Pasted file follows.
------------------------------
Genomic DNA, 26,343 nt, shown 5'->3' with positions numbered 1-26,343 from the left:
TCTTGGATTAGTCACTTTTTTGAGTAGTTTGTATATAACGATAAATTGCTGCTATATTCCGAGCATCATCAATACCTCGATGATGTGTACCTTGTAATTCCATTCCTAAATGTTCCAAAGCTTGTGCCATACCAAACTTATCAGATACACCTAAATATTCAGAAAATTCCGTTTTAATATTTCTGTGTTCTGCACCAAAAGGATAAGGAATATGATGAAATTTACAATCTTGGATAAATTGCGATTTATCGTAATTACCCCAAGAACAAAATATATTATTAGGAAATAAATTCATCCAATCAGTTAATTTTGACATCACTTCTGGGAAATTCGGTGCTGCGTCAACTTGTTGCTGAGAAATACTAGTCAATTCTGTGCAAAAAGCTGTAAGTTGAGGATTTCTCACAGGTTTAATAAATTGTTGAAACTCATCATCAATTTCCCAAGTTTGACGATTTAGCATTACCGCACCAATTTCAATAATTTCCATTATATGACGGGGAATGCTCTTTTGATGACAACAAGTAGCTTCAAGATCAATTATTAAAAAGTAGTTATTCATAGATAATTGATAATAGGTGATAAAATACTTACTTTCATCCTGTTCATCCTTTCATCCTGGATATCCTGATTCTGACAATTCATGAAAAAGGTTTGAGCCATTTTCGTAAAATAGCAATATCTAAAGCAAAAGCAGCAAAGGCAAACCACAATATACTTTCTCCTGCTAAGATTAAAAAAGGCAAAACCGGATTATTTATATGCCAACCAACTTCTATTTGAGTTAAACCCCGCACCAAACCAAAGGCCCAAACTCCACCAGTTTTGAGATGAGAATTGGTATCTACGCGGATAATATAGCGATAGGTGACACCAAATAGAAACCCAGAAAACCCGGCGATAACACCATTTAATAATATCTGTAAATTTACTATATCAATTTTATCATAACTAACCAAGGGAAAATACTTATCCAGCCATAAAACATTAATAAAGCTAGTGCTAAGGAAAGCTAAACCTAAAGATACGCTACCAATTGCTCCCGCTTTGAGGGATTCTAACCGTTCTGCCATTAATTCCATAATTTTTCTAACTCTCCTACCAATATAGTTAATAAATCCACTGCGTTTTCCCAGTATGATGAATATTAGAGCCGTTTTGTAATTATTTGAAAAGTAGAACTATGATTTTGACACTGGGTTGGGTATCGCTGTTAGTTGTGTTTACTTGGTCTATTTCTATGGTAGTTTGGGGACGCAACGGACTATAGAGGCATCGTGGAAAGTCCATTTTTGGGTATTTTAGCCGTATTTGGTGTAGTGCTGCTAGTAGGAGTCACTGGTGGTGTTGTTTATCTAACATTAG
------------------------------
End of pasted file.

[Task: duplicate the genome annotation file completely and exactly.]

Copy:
Genomic DNA, 26,343 nt, shown 5'->3' with positions numbered 1-26,343 from the left:
TCTTGGATTAGTCACTTTTTTGAGTAGTTTGTATATAACGATAAATTGCTGCTATATTCCGAGCATCATCAATACCTCGATGATGTGTACCTTGTAATTCCATTCCTAAATGTTCCAAAGCTTGTGCCATACCAAACTTATCAGATACACCTAAATATTCAGAAAATTCCGTTTTAATATTTCTGTGTTCTGCACCAAAAGGATAAGGAATATGATGAAATTTACAATCTTGGATAAATTGCGATTTATCGTAATTACCCCAAGAACAAAATATATTATTAGGAAATAAATTCATCCAATCAGTTAATTTTGACATCACTTCTGGGAAATTCGGTGCTGCGTCAACTTGTTGCTGAGAAATACTAGTCAATTCTGTGCAAAAAGCTGTAAGTTGAGGATTTCTCACAGGTTTAATAAATTGTTGAAACTCATCATCAATTTCCCAAGTTTGACGATTTAGCATTACCGCACCAATTTCAATAATTTCCATTATATGACGGGGAATGCTCTTTTGATGACAACAAGTAGCTTCAAGATCAATTATTAAAAAGTAGTTATTCATAGATAATTGATAATAGGTGATAAAATACTTACTTTCATCCTGTTCATCCTTTCATCCTGGATATCCTGATTCTGACAATTCATGAAAAAGGTTTGAGCCATTTTCGTAAAATAGCAATATCTAAAGCAAAAGCAGCAAAGGCAAACCACAATATACTTTCTCCTGCTAAGATTAAAAAAGGCAAAACCGGATTATTTATATGCCAACCAACTTCTATTTGAGTTAAACCCCGCACCAAACCAAAGGCCCAAACTCCACCAGTTTTGAGATGAGAATTGGTATCTACGCGGATAATATAGCGATAGGTGACACCAAATAGAAACCCAGAAAACCCGGCGATAACACCATTTAATAATATCTGTAAATTTACTATATCAATTTTATCATAACTAACCAAGGGAAAATACTTATCCAGCCATAAAACATTAATAAAGCTAGTGCTAAGGAAAGCTAAACCTAAAGATACGCTACCAATTGCTCCCGCTTTGAGGGATTCTAACCGTTCTGCCATTAATTCCATAATTTTTCTAACTCTCCTACCAATATAGTTAATAAATCCACTGCGTTTTCCCAGTATGATGAATATTAGAGCCGTTTTGTAATTATTTGAAAAGTAGAACTATGATTTTGACACTGGGTTGGGTATCGCTGTTAGTTGTGTTTACTTGGTCTATTTCTATGGTAGTTTGGGGACGCAACGGACTATAGAGGCATCGTGGAAAGTCCATTTTTGGGTATTTTAGCCGTATTTGGTGTAGTGCTGCTAGTAGGAGTCACTGGTGGTGTTGTTTATCTAACATTAG